Back Testing Survivor Bias

Discussion in 'Strategy Development' started by joshdy186, Sep 25, 2006.

  1. joshdy186


    Does anyone have agood solution for dealing with survivor bias in a set of data being used for back testing?
  2. waxwing


    Interesting question - when I saw the title I assumed you might mean survivorship bias among *strategies* that you were backtesting.
    As for survivorship bias in the data you're using, I would have thought that the use of out of sample data at the end of any optimisation or selection procedure would be the natural solution.
    Feel free to expand on your thinking in more detail :)
  3. How does "survivor bias" apply to a universe of stocks being studied?
  4. vikana

    vikana Moderator

    The only "answer" i know is to build some sort of de-activation into the system, so that it'll stop trading if some level of statical significance isn't being met.

    That way you'd at least avoid continuing to trade stocks/systems that have fallen apart.
  5. and only risk to the extent to which your comfortable with losing .. statistically.
  6. In my experience (about 7 years of testing and trading) survivorship bias in short term trading systems is not that big of a deal.

    In the stocks I track and trade, most will go through quite a few cycles of up and down trends, before they finally succumb and get delisted.

    Yes, the final dive to below my low buy point (about $6) may cause a largish loss, but most of the time I have already banked many profitable trades on that stock. So the net is overall profits.

    At least that is the way it has worked for me. Others may differ.

    Good luck to all. :)
  7. mvalley



    survivor bias is more of a problem when you are dealing with trading the IBD100 or the components of QQQQ.

    Unless you've tracked those memberships over time, you'll run into a bias big time because you are backtesting on only the current list.

    Testing against a wide range of stocks will most likely reduce survivor bias to a reasonable level.

  8. I think it's useful to distinguish two problems related to your question:
    1. Getting historical data that includes delisted securities
    2. Developing a backtesting strategy that reveals to what extent your back testing results are suffering from survivorship bias.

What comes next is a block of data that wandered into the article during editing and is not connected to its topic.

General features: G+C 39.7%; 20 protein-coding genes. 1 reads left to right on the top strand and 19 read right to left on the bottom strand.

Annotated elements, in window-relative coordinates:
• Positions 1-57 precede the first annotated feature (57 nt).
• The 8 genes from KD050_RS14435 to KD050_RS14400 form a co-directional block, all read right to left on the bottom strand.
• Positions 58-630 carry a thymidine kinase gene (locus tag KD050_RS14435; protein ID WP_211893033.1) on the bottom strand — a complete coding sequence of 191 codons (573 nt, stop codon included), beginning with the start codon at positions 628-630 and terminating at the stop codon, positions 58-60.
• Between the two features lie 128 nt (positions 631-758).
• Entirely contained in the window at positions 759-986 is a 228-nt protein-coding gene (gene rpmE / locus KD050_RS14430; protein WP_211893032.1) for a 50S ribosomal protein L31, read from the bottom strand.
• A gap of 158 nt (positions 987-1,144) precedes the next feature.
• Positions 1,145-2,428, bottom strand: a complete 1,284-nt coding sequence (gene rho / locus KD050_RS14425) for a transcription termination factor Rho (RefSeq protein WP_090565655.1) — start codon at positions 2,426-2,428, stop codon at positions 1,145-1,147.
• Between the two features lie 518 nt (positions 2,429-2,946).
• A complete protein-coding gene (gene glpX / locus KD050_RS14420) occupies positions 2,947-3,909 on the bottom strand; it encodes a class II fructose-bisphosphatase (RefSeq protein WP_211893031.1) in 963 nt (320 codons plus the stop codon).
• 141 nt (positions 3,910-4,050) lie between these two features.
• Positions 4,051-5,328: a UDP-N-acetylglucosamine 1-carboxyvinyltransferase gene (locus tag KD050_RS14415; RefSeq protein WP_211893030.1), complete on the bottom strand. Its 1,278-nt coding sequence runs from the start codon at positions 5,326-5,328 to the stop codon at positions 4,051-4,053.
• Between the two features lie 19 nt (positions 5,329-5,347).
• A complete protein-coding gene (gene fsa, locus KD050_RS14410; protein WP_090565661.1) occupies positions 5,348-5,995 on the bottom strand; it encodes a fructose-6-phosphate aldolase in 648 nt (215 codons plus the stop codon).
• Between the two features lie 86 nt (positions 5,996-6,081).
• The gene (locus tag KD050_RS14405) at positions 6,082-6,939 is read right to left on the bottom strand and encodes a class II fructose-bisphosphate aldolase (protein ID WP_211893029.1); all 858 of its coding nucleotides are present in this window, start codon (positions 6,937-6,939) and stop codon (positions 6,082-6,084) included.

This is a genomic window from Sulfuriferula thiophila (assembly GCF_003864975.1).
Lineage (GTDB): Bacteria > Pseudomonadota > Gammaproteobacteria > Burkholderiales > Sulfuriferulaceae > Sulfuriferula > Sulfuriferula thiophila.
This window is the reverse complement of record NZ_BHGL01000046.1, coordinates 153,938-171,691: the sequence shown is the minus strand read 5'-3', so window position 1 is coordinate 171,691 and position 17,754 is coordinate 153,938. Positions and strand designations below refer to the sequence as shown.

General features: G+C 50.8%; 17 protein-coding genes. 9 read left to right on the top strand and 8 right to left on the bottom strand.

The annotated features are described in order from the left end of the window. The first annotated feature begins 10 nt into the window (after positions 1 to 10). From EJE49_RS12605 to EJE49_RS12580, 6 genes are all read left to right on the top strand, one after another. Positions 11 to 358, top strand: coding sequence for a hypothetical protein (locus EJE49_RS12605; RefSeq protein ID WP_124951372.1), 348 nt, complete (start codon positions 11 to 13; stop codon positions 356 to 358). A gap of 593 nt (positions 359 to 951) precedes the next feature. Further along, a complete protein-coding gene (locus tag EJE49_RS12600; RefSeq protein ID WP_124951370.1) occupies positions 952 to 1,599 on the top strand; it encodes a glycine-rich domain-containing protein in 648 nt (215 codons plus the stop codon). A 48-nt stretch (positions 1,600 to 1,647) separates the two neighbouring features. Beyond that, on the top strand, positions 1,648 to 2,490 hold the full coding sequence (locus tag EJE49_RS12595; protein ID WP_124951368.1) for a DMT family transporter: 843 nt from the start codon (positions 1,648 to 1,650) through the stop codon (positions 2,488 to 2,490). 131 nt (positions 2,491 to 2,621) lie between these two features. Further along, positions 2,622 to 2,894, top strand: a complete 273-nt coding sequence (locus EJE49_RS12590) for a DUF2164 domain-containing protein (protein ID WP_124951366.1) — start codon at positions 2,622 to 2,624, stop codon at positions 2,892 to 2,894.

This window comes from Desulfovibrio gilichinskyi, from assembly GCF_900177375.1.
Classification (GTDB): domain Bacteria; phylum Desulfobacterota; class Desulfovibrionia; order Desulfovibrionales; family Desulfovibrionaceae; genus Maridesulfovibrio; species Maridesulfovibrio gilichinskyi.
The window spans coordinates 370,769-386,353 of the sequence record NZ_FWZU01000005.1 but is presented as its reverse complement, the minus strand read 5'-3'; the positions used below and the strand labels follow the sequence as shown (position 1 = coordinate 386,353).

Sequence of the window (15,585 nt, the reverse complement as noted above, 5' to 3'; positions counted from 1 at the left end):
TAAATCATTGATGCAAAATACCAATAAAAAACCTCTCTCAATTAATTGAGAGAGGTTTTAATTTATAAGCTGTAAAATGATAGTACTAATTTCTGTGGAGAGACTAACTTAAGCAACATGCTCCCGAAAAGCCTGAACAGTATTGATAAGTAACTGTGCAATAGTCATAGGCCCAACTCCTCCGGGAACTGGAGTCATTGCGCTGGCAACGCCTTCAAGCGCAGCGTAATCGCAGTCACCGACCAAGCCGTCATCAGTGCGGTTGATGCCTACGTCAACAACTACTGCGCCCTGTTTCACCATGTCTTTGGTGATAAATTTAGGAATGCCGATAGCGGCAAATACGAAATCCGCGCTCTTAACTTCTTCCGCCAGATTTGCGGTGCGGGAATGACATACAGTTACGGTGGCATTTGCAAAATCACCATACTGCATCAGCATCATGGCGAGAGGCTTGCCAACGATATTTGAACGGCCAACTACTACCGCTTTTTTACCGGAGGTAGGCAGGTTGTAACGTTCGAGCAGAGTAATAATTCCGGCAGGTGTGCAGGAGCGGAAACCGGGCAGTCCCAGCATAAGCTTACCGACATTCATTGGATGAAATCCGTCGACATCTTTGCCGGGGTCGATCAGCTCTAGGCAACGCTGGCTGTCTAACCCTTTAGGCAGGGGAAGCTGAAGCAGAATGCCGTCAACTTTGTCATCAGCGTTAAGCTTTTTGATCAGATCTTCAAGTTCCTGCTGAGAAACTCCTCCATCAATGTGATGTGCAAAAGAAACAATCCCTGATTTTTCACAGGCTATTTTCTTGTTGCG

For the first part, you might want to look into data offered by Tradestation. They claim "you now have access to history on all stocks, including those stocks that no longer trade, giving you the ability to test strategies on a larger number of stocks".
  9. minmike


    Not sure if it works with your stratagy, but how about not trading stocks under 20 or 10 dollars. That way you stop trading them before they would get delisted, etc.
  10. Doesn't seem like a very good solution - buyouts, mergers, or failure to comply with various exchange rules (e.g., minimum liquidity) result in a lot of delistings while the stock trades over $10 or $20. And then, of course, such a rule doesn't account for the cases where a stock goes from $20 to $4 and is delisted in one day on some very bad news (the "surprise delisting bias" would still be present.)

    Also, back during the dot-com blowup, there were plenty of stocks that were kicked to the pink sheets while trading over $10. Simply sticking to higher priced stocks is certainly no guarantee that your stock won't get delisted as you're trading it!

    I suspect selecting only stocks with higher share prices might even actually bias towards selecting stocks that were delisted in backtesting - consider that many troubled companies, in a desperate attempt to avoid getting booted, implement a reverse stock split, adjusting their share price back up before the end comes.

    Another thing to consider is the fact that the average and the median share price have changed over the years. Back in the 1980s, fewer companies (proportionally) listed on the NYSE traded below $10, yet many (most) of them went on to be delisted for one reason or another. If you were talking about OTC stocks, on the other hand, a much larger proportion were trading below $10 a share back then than today. So any fixed threshold is likely to get less accurate the further back you test.

    And of course, to implement any check based on the share price, you'd need a comprehensive database of historical stock splits to get the correct adjusted price. That probably won't be any easier to compile than a complete database of the actual share prices with the delisted stocks included, frankly.
    #10     Sep 26, 2006